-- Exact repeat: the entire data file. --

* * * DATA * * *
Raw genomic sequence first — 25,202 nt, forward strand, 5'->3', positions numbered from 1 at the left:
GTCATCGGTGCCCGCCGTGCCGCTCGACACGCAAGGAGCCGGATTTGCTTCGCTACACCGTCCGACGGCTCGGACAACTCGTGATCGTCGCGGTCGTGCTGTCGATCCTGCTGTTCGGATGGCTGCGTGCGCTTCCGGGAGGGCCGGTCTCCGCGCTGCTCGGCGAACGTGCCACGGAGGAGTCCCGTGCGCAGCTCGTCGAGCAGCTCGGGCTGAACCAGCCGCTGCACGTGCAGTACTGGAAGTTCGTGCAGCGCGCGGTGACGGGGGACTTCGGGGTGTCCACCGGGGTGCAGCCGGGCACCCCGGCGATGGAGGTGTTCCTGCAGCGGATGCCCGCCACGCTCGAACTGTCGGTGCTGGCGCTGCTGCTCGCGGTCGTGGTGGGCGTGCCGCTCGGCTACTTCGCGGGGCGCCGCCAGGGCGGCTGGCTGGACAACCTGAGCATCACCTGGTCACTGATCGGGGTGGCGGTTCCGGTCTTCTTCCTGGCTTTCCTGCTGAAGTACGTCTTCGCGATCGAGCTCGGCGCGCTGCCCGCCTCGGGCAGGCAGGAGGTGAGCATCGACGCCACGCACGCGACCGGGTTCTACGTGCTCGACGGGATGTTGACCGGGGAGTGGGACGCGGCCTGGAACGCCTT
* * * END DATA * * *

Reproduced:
Raw genomic sequence first — 25,202 nt, forward strand, 5'->3', positions numbered from 1 at the left:
GTCATCGGTGCCCGCCGTGCCGCTCGACACGCAAGGAGCCGGATTTGCTTCGCTACACCGTCCGACGGCTCGGACAACTCGTGATCGTCGCGGTCGTGCTGTCGATCCTGCTGTTCGGATGGCTGCGTGCGCTTCCGGGAGGGCCGGTCTCCGCGCTGCTCGGCGAACGTGCCACGGAGGAGTCCCGTGCGCAGCTCGTCGAGCAGCTCGGGCTGAACCAGCCGCTGCACGTGCAGTACTGGAAGTTCGTGCAGCGCGCGGTGACGGGGGACTTCGGGGTGTCCACCGGGGTGCAGCCGGGCACCCCGGCGATGGAGGTGTTCCTGCAGCGGATGCCCGCCACGCTCGAACTGTCGGTGCTGGCGCTGCTGCTCGCGGTCGTGGTGGGCGTGCCGCTCGGCTACTTCGCGGGGCGCCGCCAGGGCGGCTGGCTGGACAACCTGAGCATCACCTGGTCACTGATCGGGGTGGCGGTTCCGGTCTTCTTCCTGGCTTTCCTGCTGAAGTACGTCTTCGCGATCGAGCTCGGCGCGCTGCCCGCCTCGGGCAGGCAGGAGGTGAGCATCGACGCCACGCACGCGACCGGGTTCTACGTGCTCGACGGGATGTTGACCGGGGAGTGGGACGCGGCCTGGAACGCCTT